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Track(s) taken from CDA66856

Suzette et Suzon

First line:
J'adore Suzette
composer
1888
author of text
Toute la lyre

François Le Roux (baritone), Graham Johnson (piano)
Recording details: January 1996
Rosslyn Hill Unitarian Chapel, Hampstead, London, United Kingdom
Produced by Arthur Johnson
Engineered by Antony Howell & Julian Millard
Release date: January 1997
Total duration: 2 minutes 31 seconds

Cover artwork: Ŕ l'ombres des bosquets chante un jeune počte by Jean-Louis-Ernest Meissonier (1815-1891)
Reproduced by permission of The Wallace Collection, London / Bridgeman Art Library, London
 
1
Suzette et Suzon  J'adore Suzette  [2'31]

Reviews

'This is the most resounding blow yet to be struck for the mélodies of Saint-Saëns … Le Roux is one of the most charismatic performers of our time … this is certainly one of the best things he has done so far. A double welcome for performers and rare repertory' (Gramophone)

'Musical jewels surface with delightful consistency in this 27-song recital. An absorbing and revelatory disc' (BBC Music Magazine)

'There's hardly a dud among these 30-or-so songs on this well filled, perfectly recorded disc, an ideal accompaniment to a hot summer evening' (The Daily Telegraph)

'Another immensely pleasant recital from Hyperion, both in content and performance. [François Le Roux] is establishing himself as the leading French baritone of the day' (Classic CD)

'François Le Roux est l'interprète prédestiné. Son intelligence des mots, son sens de la juste inflexion font ici merveille' (Diapason, France)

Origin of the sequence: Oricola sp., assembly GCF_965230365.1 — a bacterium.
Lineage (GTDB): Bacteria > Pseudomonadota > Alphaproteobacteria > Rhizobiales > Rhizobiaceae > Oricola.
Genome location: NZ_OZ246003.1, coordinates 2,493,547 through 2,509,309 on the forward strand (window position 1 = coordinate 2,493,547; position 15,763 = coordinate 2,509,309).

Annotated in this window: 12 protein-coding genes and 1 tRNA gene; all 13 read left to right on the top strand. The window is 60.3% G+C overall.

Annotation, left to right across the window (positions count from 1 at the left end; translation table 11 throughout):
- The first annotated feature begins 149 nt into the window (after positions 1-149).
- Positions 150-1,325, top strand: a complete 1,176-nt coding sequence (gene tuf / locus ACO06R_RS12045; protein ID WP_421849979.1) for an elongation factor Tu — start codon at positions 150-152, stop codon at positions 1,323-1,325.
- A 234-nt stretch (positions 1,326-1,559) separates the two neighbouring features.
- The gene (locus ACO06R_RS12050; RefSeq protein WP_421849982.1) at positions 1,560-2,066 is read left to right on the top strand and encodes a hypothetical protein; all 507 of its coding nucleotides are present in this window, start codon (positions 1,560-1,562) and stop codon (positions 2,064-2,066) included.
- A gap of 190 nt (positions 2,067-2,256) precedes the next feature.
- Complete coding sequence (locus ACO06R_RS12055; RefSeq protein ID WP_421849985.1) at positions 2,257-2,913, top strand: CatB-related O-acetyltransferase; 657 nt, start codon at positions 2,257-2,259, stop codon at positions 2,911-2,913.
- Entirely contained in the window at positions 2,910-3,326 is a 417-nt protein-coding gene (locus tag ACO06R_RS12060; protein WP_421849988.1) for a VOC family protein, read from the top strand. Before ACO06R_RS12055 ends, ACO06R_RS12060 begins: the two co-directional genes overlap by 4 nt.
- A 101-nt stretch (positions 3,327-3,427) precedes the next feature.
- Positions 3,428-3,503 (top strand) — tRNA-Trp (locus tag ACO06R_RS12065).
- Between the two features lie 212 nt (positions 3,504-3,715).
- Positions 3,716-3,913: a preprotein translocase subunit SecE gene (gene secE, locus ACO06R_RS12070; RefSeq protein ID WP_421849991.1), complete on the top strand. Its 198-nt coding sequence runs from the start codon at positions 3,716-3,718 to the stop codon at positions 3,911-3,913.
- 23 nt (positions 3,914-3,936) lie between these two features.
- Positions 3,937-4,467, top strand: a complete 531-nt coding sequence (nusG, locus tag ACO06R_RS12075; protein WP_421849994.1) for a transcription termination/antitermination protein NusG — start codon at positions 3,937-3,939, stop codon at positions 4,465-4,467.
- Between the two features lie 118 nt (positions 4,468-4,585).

'Apoya magnificamente al baritono, firmando entre ambos un trabajo auténticamente digno de conocerse. Sonido exemplar' (CD Compact, Spain)
Despite this song’s relatively late date of 1888, this is another example of a return to an earlier style. It is astonishing to realise that it dates from the same time as Debussy’s Ariettes oubliées, not to mention Wolf’s Mörike Lieder, for it cheerfully ignores the Zeitgeist in the interests of entertaining us. After forty years of song-writing the van of fashionable modernity has lost its allure for Saint-Saëns. The catalyst for this boyish romp is the poetry of Victor Hugo of course, and very teasingly charming the result is. There is a pastoral frame about this music as if the choice between Suzette and Suzon were to be made in Arcadia. In actual fact this song was destined for the salon, and the home. It was designed to sell well, and it has all the marks of a set-piece for a dapper amateur baritone. The accompaniment consists of alternating notes in the left and right hands, a perfect means of conveying the ‘either/or’ alternatives, and the prevaricating poet’s state of mind.

from notes by Graham Johnson © 1997

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